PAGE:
8. The system of claim 1 wherein a transmitter module in said topology detector propagates a detection pulse towards said target object, said detection pulse being reflected back towards a sensor array in said topology detector along separate scan paths as localized wave segments that are individually detected by respective sensors in said sensor array, said sensor array responsively generating contour values that each correspond to a respective length of one of said separate scan paths, said detection manager responsively converting said contour values into corresponding topology values that are stored in said memory device, each of said topology values being associated with a respective pixel of image data that represents said target object.
9. The system of claim 1 wherein said detection manager is controlled by a central processing unit that is coupled to a control module of a digital camera device.
10. The system of claim 1 wherein said memory device includes at least one of an operating system, application software, said detection manager, sets of captured image data, and sets of topology data that each correspond to a respective one of said sets of topology data.
11. The system of claim 1 wherein said topology detector includes a transmitter module configured to propagate a detection pulse towards said target object, and a sensor array configured to detect wave segments from a reflected detection pulse.
12. The system of claim 11 wherein said sensor array includes a sensor matrix of sensors, said sensors detecting respective wave segments from said reflected detection pulse along respective scan paths, to thereby generate associated contour values that represent travel times and scan distances between said transmitter module and localized areas of said target object.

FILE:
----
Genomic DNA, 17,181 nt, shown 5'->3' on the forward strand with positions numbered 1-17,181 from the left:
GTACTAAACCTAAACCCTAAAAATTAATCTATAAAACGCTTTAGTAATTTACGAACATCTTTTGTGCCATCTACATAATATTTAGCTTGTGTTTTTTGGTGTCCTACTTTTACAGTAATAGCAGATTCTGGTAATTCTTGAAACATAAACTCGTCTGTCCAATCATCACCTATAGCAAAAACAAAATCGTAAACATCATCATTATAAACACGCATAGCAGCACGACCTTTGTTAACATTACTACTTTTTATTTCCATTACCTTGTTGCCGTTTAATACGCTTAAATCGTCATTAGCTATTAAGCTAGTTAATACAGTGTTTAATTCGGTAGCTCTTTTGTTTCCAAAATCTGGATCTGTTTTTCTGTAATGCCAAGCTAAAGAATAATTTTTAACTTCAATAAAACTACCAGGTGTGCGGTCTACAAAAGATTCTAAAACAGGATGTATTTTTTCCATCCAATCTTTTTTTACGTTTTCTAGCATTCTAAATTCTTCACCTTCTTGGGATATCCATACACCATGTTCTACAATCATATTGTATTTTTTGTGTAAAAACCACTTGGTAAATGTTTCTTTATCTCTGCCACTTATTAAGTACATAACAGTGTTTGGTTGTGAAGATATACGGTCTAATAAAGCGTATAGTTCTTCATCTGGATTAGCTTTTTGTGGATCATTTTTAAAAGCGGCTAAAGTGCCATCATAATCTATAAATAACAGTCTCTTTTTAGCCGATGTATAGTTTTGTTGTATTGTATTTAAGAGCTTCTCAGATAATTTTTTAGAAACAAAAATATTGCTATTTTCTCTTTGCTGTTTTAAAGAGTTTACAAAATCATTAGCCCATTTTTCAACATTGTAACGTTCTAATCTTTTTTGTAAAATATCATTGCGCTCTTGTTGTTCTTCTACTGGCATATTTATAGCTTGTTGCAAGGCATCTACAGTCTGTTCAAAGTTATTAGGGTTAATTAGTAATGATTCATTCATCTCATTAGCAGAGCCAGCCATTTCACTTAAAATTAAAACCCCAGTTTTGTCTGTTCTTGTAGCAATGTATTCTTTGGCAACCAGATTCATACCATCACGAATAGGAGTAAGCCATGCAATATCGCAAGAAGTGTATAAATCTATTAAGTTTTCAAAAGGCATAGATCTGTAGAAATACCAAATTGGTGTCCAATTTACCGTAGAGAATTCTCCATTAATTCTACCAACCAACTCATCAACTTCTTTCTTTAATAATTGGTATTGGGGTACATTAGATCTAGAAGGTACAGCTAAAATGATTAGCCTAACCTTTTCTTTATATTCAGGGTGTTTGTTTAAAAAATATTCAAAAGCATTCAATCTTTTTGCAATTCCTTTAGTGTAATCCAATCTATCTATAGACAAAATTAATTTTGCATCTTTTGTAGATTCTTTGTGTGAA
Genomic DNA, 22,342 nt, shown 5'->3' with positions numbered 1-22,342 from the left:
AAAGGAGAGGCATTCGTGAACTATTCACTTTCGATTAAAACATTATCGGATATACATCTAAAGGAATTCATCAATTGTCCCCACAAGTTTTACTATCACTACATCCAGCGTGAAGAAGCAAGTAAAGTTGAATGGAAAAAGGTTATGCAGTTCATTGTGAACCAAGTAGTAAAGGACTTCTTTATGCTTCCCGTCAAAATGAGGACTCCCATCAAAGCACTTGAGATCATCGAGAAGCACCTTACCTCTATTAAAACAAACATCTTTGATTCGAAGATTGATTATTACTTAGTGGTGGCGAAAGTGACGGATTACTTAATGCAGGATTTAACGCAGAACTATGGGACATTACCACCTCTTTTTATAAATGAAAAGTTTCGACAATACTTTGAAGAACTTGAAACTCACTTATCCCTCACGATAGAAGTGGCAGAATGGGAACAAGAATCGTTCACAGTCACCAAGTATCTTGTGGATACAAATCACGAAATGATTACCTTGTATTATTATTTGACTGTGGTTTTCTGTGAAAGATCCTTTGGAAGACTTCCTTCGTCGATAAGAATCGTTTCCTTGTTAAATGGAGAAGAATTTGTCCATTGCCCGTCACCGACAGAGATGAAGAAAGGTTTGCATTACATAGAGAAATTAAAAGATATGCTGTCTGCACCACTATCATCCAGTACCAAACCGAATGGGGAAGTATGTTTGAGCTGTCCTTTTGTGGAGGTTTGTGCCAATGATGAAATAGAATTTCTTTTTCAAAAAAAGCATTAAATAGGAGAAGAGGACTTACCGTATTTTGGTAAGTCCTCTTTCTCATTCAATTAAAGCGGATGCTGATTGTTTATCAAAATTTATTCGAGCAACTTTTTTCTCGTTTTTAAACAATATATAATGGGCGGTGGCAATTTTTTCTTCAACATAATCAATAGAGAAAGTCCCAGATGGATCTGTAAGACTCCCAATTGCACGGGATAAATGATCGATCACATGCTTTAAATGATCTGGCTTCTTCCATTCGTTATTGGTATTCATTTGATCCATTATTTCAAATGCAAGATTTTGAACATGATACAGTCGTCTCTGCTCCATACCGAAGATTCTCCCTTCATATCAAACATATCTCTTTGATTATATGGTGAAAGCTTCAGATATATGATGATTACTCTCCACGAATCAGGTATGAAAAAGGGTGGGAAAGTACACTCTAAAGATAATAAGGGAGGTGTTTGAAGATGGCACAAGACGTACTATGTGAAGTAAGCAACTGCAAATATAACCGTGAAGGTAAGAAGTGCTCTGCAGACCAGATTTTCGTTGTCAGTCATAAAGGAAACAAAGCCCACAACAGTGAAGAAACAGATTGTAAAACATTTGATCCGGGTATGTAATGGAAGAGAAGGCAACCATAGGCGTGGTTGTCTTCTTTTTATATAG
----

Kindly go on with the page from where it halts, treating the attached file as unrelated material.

13. The system of claim 1 wherein a system user positions said topology detector to capture image data corresponding to said target object, and then activates said topology detector using an externally-mounted user interface.
14. The system of claim 13 wherein a transmitter module in said topology detector propagates a detection pulse towards said target object, said detection pulse being at least one of infrared energy, radio-frequency energy, microwave energy, sound energy, and light energy.
15. The system of claim 14 wherein said detection pulse is reflected back towards a sensor array in said topology detector, individual sensors in said sensor array detecting respective localized wave segments from said detection pulse along respective scan paths.
16. The system of claim 15 wherein said topology detector generates individual contour values that each correspond to a path length of one of said respective scan paths between said topology detector and a localized area of said target object.
17. The system of claim 16 wherein said individual contour values are one of proportional contour values and inversely-proportional contour values, said proportional contour values being proportional to said path length, and said inversely-proportional values being inversely proportional to said path length.
18. The system of claim 16 wherein said detection manager generates topology values from said individual contour values, said topology values being encoded in a format that is compatible with a three-dimensional simulation software program.